“ Two of Us ” chooses an odd but successful way to tell its love story. There is nothing strange about the romance itself, and some of the plot points in the screenplay by director Filippo Meneghetti and Malysone Bovorasmy will be familiar. But the beats play in a suspense thriller’s register, creating a heightened tension that is often unnerving.
We are living the story through the eyes of a lover desperate to reconnect with her beloved, and her feelings of desperation, concern and fear bleed directly into the frame.
Some of the actions taken by Nina Dorn (Barbara Sukowa) to be by her lover Madeleine’s (Martine Chevallier) side barely skirt pitch black comedy or even farce. Yet, we’re with her all the way even as we’re thinking “what is she doing?”
I shall tread cautiously on plot details. Madeleine and Nina are older women passionately in love. By itself, this is refreshing, as we rarely see this type of randy lust and the joy of togetherness on anyone past a certain age onscreen. The two women live opposite one another, with both apartments serving as love nests.
After much time in this arrangement, the duo are ready to consolidate their living quarters by selling their respective apartments and relocating from France to Rome, the place where they first met.
Nina appears to be a free agent, but Madeleine is a widow with two grown children,
Anne (Léa Drucker from “Custody”) and Frédéric (Jérôme Varanfrain), and a grandson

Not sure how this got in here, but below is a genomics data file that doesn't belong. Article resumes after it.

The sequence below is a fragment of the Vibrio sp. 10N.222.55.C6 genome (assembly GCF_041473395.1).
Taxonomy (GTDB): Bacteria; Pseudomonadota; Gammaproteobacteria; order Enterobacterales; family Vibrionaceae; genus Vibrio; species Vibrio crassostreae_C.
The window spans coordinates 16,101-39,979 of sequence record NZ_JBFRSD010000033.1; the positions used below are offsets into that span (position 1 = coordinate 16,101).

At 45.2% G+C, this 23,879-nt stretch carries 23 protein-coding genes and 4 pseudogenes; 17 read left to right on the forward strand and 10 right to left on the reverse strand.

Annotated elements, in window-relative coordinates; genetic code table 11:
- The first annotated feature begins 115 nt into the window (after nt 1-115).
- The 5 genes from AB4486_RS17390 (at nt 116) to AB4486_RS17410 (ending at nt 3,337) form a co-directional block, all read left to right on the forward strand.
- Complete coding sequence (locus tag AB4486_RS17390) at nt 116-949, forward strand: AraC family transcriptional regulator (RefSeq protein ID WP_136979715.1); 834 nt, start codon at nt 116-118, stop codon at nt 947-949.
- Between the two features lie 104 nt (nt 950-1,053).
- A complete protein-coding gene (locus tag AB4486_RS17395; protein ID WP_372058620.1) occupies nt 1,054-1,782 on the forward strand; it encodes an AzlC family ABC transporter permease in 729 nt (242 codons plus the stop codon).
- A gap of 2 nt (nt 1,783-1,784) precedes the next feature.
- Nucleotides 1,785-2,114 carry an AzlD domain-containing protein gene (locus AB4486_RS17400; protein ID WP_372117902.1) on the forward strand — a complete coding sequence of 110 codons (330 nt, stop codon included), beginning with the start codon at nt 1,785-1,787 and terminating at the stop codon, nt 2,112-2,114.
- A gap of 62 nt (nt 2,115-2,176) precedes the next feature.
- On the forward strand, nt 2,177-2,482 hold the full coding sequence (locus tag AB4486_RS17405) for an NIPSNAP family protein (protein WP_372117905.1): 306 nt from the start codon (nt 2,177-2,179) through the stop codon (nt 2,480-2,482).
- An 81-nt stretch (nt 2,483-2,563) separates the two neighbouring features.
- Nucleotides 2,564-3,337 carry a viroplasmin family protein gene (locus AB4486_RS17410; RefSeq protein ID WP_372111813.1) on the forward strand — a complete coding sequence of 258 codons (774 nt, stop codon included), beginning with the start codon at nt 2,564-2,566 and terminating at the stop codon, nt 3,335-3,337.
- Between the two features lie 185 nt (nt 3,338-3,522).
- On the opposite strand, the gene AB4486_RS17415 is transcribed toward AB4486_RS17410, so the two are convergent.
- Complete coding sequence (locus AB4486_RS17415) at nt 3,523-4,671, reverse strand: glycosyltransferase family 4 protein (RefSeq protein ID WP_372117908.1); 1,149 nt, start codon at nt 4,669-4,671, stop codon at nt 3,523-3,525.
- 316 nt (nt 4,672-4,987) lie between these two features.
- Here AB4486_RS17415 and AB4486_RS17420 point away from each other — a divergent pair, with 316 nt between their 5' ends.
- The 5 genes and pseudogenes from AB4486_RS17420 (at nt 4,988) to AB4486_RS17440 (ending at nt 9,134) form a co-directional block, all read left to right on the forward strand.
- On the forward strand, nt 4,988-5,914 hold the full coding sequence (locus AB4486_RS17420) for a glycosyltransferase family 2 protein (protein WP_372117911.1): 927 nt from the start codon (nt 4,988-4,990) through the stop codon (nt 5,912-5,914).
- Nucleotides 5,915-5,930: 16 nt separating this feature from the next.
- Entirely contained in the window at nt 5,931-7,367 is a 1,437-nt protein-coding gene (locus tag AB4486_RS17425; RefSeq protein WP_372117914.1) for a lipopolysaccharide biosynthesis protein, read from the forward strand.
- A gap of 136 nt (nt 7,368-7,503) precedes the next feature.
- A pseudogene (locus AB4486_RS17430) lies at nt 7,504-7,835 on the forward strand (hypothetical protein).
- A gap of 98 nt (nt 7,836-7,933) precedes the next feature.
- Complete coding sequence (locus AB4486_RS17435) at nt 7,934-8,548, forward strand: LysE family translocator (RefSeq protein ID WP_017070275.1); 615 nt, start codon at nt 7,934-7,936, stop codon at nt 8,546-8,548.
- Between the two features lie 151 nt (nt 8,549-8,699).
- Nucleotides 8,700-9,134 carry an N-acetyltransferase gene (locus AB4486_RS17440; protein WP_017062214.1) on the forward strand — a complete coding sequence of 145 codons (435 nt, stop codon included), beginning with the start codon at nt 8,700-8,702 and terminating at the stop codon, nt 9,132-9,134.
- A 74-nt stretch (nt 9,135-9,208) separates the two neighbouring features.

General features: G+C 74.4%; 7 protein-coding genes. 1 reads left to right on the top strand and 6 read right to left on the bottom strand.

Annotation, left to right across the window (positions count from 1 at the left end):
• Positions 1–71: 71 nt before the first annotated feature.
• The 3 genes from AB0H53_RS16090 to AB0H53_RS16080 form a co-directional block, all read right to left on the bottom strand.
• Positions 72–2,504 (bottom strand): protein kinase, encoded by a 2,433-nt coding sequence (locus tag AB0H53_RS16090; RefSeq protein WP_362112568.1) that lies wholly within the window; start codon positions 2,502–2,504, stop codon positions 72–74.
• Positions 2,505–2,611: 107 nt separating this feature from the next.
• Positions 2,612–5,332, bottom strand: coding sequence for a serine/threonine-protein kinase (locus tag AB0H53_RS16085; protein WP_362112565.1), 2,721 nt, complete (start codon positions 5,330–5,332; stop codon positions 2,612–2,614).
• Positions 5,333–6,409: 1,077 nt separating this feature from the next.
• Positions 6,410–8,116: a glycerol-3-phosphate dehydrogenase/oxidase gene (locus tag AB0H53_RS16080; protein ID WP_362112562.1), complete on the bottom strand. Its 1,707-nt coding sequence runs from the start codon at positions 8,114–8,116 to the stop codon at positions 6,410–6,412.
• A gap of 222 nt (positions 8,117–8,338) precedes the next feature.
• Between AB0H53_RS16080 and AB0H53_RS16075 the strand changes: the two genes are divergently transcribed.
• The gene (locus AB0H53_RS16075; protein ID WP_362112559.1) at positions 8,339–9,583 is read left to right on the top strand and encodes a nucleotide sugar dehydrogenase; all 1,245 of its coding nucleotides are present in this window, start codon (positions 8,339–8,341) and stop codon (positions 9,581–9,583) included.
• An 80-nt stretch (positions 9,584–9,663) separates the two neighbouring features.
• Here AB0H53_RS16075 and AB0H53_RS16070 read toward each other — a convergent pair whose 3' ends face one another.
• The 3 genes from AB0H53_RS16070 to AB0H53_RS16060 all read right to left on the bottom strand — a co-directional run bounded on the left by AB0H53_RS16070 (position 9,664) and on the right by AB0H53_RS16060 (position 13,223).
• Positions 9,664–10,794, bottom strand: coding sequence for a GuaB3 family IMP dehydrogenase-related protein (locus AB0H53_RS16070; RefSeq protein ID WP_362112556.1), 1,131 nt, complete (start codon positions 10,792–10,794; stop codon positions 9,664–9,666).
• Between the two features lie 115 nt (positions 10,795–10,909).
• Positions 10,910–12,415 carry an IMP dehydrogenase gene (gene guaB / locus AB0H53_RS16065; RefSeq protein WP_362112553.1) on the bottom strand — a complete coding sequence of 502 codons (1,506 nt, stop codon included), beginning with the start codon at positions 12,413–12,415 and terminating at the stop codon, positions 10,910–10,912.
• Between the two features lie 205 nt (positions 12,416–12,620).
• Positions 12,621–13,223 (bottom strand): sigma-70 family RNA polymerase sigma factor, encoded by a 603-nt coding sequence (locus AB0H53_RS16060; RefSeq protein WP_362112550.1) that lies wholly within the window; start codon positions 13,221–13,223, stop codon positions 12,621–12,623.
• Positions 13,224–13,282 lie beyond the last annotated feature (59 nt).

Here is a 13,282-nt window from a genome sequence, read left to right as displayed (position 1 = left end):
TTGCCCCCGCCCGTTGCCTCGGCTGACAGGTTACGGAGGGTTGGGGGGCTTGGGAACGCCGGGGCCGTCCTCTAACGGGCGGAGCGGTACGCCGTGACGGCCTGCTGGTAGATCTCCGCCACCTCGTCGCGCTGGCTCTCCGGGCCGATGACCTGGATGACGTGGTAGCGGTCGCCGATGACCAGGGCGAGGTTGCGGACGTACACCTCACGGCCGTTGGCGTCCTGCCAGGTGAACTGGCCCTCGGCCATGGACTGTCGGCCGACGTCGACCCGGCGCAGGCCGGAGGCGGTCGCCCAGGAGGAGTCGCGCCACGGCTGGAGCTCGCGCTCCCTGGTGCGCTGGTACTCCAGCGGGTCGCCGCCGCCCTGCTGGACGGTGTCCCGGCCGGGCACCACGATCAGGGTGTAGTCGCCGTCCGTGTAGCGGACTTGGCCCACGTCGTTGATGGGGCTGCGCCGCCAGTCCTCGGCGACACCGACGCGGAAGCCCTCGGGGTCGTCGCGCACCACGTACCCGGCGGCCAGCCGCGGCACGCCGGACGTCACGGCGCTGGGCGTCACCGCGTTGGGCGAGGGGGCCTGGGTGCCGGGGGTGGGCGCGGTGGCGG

Théo (Augustin Reyes). None of them know about Nina. To them, she is simply Madame Dorn from across the hall.
While Anne is close to her mother, Frédéric is distant, cold, and often mean to Madeleine.
He accuses her of cheating on the father he considers a saint. Whether he has proof is never
explicitly declared; the notion alone is enough to make him antagonistic enough to ruin Madeleine’s birthday party.
This event was supposed to coincide with Madeleine’s decision to out her relationship with Nina and reveal their subsequent relocation. However, Frédéric’s animosity makes it difficult for her to deliver the news, and worse, gives her second thoughts about the move altogether.
Meneghetti and cinematographer Aurélien Marra shoot the scene where Nina realizes Madeleine
has no intention of relocating by having the latter witness the revelation through a window behind her.
It looks and feels lifted from an espionage thriller.
This type of disappointing news usually serves as that plot element in every romance where
the relationship is temporarily rent asunder. However, “Two of Us” has a much bigger bombshel
l of a plot development to drop immediately after its customary blow-up scene.
I will not reveal what it is, except to say this type of separation would prove insurmountable in a less hopeful movie. ดูหนังออนไลน์ Suddenly, decisions are being made against the lovers’ wills by people whose best intentions blind them to the palpable, aching desires of two women who clearly want to be together.
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